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Cover Story
 
POLITICAL LEADERSHIP
Japanís new model of political leadership
Karel Van Wolferen, Author of The Enigma of Japanese Power, is Emeritus Professor of Comparative Political and Economic Institutions at the University of Amsterdam
Issue Date - 22/12/2011
 
Amid the horrifying news from Japan, the establishment of new standards of political leadership there is easy to miss Ė in part because the Japanese media follows old habits of automatically criticizing how officials are dealing with the calamity, and many foreign reporters who lack perspective simply copy that critical tone. But, compared to the aftermath of the catastrophic Kobe earthquake of 1995, the difference could hardly be greater. This time, Prime Minister Naoto Kanís DPJ (Democratic Party of Japan) government is making an all out effort, with unprecedented intensive involvement of his cabinet and newly formed specialized task forces. The PM himself is regularly televised with relevant officials wearing the work fatigues common among Japanese engineers.

In 1995, Kobe citizens extricated from the rubble were looked after if they belonged to corporations or religious groups. Those who did not were expected to fend mostly for themselves. This reflected a Ďfeudalí like corporatist approach, in which the direct relationship between citizen and state played no role. This widely condemned governmental neglect of the victims was among the major sources of public indignation that helped popularize the reform movement from which Kan emerged.

Unfortunately, todayís Japanese media are overlooking that historical context. For example, the newspaper Nihon Keizai Shimbun recently lamented the shortcomings of the Kan governmentís response, emphasizing the poor lines of command running from the cabinet to officials carrying out rescue and supply operations. But it failed to point out that the feebleness of such coordination was precisely the main weakness of Japanís political system that the founders of the DPJ had set out to overcome. When the DPJ came to power in September 2009, it ended half-a-century of de facto one-party rule by the Liberal Democratic Party (LDP). But even more significantly, its intentions addressed a cardinal question for Japan: who should rule, bureaucratic mandarins or elected officials? The LDP, formed in 1955, had not done much actual ruling after helping to coordinate post-war reconstruction, which extended without debate into an unofficial but very real national policy of, in principle, unlimited expansion of industrial capacity. Other possible priorities hardly entered political discussions. The need for a political steering wheel in the hands of elected politicians was highlighted in 1993, when two major political figures bolted from the LDP with their followers. By doing so, they catalyzed the reformist political movement that resulted in the DPJ, the first credible opposition party that was prepared to win elections and actually govern. Lowering the prestige of the government right now is the fact that Kan has not shown any talent for turning himself into a TV personality who can project a grand image of leadership. But his government is dealing as best it can in the face of four simultaneous crises, its efforts encumbered by huge logistical problems that no post-World-War-II Japanese government ever faced before.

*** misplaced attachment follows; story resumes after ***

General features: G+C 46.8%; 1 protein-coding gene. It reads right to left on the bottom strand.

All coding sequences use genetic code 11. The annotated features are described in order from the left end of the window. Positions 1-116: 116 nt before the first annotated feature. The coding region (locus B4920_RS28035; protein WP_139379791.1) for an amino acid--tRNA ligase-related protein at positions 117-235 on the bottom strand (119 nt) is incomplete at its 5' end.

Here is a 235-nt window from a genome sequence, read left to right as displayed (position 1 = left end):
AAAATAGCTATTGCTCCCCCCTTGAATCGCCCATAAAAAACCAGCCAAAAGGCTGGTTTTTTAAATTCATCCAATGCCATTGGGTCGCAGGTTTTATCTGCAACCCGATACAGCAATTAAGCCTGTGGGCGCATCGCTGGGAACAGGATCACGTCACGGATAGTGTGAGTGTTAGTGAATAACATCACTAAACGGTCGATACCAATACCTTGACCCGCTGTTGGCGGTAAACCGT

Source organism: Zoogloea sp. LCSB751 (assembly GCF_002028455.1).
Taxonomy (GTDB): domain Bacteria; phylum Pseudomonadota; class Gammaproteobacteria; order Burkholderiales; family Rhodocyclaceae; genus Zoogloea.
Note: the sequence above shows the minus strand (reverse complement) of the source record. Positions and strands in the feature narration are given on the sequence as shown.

The efforts of Kanís government are obviously hampered by a rigid and much fragmented bureaucratic infrastructure. The DPJ has had scant time to make up for what the LDP has long neglected. Its seventeen months in power before the current catastrophe have been a saga of struggle with career officials in many parts of the bureaucracy, including the judiciary, fighting for the survival of the world they have always known.

 
But it was the US that first undermined the DPJ administration, by testing the new governmentís loyalty with an unfeasible plan Ė to build a new base for US Marines stationed on Okinawa. The first DPJ prime minister, Yukio Hatoyama, miscalculated in believing that a face-to-face meeting with the new American president to discuss long-term matters affecting East Asia could settle the issue. He was steadily rebuffed by the US government. As Hatoyama could not keep his promise to safeguard the interests of the Okinawan people, he followed up with a customary resignation.

Japanís main newspapers have mostly backed the status quo as well. Indeed, they now appear to have forgotten their role in hampering the DPJís effort to create an effective political coordinating body for the country. A half-century of reporting on internal LDP rivalries unrelated to actual policy has turned Japanís reporters into the worldís greatest connoisseurs of political factionalism. It has also left them almost incapable of recognizing actual policy initiatives when they see them. The rest of the world, however, has marveled at the admirable, dignified manner in which ordinary Japanese are dealing with terrible adversity.

The term ďstoicismĒ appears over and over in media coverage of Japanís calamity. But, in my half-century of close acquaintance with Japanese life, I have never thought of the Japanese as stoic. Rather, they behave as they do because they are decent people. Being considerate, they do not burden each other by building themselves up as heroes in their own personal tragedies. They certainly deserve the better government that the DPJ is trying to give them.
          

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